I don’t agree with a lot of what McCarthy writes; the first 10 paragraphs are what you’d expect from the National “but I’m not touching you” Review. I do think his critics of Trump are weirdly clear-eyed. He also hits at a lot of the reasons that most of the non-MAGAs I know in real life who voted for Trump in 2020 are telling me as to why they voted for him again, or for the first time. McCarthy stands by these reasons. Throughout this year, if you listen to any conservatives up for reelection in 2021, I’m guessing that they’ll cite one of McCarthy’s reasons. There are a lot. They all seem pretty clear and easy. For many people, it is that easy. It is easy to put up with a President when you’re not the targets of his rants and insults. It’s easy to sigh and ignore someone who does not go out of their way to attack you.
What’s also easy: to defend a mob that stormed our nation’s capitol, when you look like most of the mob. It’s easy to hide behind the cult of freedom of speech, when you know that you’re free of the consequences of your speech (and you know you’ll get away with throwing a tantrum, like a child, when you get the slightest bit of pushback from other people exercising their own freedom of speech, or, when private business, like, does its job). It’s easy to wave the confederate flag and project your own vague beliefs onto a symbol that represents the very specific and very active desire to enslave and control other human beings, when you know that it’s a weight you don’t have to carry. It’s easy to talk about how great our economy is, when you’ve always had money. It’s easy to say that many people need to die in order for the economy to make it through the pandemic, when you know that you’re not going to be one of those people. It’s easy to say that racism is not an issue when you don’t have to deal with racism.
I guess McCarthy was right. It is easy.
(Can’t you tell that I have a lot of feels about this right now?)
At the risk of pulling a “There are good people on both sides” … a clever half-truth that I’ve written about before in the newsletter … I’m sharing this not to defend Trump (a peacetime President who couldn’t handle an actual challenge) but to share how most people I know in real life (who don’t live in New York, LA, or another major city) actually feel about the guy. I’m also not jazzed sharing all these feelings on what happened a week ago and not knowing what the best solution is going forward. No matter what happens, I feel like the response is going to be the same, and as intense. I wish I knew what to say. I hate seeing all this and not knowing what to do. To know that there is so much hate, and that we will not have a “let’s all come together” moment, as long as we can crawl into our own social media pits. (Frankly, I don’t think we’ve also earned that moment yet.) To know that the next four years will probably just amount to Biden repeating “C’mon, guys” over and over as Republicans (the party of bad ideas) and Democrats (the party of no ideas) drag their feet and bid their time until 2024. To know that, realistically, nothing that I say and do in this newsletter is going to change your mind. To know that most of you probably already agree with me and that this newsletter ends up amounting to just preaching to the choir and is probably no better than all the other echo chambers that we gravitate towards; where this place is not actually, despite my efforts, building up or sustaining any actual moral competence. (See what I did there.)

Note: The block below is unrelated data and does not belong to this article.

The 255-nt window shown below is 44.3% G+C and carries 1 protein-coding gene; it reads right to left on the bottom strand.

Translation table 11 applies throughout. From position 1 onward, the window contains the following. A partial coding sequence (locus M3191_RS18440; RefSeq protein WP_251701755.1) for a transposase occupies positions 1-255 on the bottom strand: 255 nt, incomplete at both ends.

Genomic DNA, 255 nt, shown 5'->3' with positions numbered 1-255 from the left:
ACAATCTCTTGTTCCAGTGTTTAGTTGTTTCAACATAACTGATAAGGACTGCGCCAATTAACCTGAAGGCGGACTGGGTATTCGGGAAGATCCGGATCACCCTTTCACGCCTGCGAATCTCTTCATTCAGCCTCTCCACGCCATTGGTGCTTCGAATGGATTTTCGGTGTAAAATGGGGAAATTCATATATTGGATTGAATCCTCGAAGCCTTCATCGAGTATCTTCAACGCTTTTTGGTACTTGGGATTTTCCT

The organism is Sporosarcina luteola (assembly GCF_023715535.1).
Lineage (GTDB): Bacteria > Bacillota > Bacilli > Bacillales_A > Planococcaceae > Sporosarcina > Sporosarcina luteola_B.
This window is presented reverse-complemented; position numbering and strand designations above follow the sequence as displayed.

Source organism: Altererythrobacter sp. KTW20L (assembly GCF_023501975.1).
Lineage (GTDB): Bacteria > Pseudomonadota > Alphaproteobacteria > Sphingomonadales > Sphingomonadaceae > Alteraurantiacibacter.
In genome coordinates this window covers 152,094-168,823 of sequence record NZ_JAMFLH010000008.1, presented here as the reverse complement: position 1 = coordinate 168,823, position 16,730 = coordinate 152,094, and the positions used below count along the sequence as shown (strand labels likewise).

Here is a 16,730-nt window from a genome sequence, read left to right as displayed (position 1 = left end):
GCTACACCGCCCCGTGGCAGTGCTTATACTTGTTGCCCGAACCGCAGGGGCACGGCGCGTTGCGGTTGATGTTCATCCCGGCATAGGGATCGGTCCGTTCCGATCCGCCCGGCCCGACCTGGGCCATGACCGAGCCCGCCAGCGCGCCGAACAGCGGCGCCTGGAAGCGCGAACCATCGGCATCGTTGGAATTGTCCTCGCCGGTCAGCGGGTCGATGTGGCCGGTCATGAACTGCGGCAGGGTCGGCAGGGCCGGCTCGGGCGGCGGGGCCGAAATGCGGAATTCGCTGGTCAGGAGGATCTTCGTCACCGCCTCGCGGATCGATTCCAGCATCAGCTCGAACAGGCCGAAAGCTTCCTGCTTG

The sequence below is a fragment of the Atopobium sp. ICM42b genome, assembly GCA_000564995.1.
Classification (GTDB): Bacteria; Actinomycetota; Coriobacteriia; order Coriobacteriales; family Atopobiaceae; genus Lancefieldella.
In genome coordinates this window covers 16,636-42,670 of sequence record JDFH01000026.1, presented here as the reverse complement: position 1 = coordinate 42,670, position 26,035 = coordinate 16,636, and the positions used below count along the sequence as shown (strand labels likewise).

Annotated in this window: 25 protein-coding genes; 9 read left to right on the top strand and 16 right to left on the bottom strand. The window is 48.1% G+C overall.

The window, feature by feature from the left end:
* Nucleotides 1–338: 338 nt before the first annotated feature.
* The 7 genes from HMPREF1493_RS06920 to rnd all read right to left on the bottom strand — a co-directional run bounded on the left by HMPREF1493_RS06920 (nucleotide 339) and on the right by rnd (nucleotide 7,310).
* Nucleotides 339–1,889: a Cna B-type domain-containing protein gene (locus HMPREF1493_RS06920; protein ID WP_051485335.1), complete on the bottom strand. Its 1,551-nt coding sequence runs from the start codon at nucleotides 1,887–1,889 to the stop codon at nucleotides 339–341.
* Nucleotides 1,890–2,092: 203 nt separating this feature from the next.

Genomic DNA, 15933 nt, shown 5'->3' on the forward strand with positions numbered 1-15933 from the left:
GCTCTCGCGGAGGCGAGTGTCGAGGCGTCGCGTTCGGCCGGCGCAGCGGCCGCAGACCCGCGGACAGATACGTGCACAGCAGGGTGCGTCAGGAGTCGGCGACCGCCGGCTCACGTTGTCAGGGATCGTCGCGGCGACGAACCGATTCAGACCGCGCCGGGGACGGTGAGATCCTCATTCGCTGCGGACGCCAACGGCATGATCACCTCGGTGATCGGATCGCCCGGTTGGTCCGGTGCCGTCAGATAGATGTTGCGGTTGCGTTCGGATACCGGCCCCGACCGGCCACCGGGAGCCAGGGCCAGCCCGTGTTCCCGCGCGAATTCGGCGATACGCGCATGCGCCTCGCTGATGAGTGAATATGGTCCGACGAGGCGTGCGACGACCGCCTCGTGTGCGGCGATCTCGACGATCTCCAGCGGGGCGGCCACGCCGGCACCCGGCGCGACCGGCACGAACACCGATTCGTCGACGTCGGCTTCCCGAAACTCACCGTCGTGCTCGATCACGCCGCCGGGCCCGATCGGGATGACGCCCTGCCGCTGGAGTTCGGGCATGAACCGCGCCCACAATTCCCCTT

I don’t think my job as a writer is to tell you how to feel or think, too. I’ll try to help you consider ideas and feelings that might be new to you, and to share what I think is worth sharing. I think that is closer to the responsibility of a writer. To paraphrase what Joni Mitchell famously said, artists and writers are the smoke detectors. We can’t literally put out the fires. We can grab and direct your attention so that you’re aware of your surroundings. Sometimes, we’re wrong. Sometimes, we’re not. I still hope that I can be more right than wrong in this newsletter, and I appreciate y’all for sticking around to see.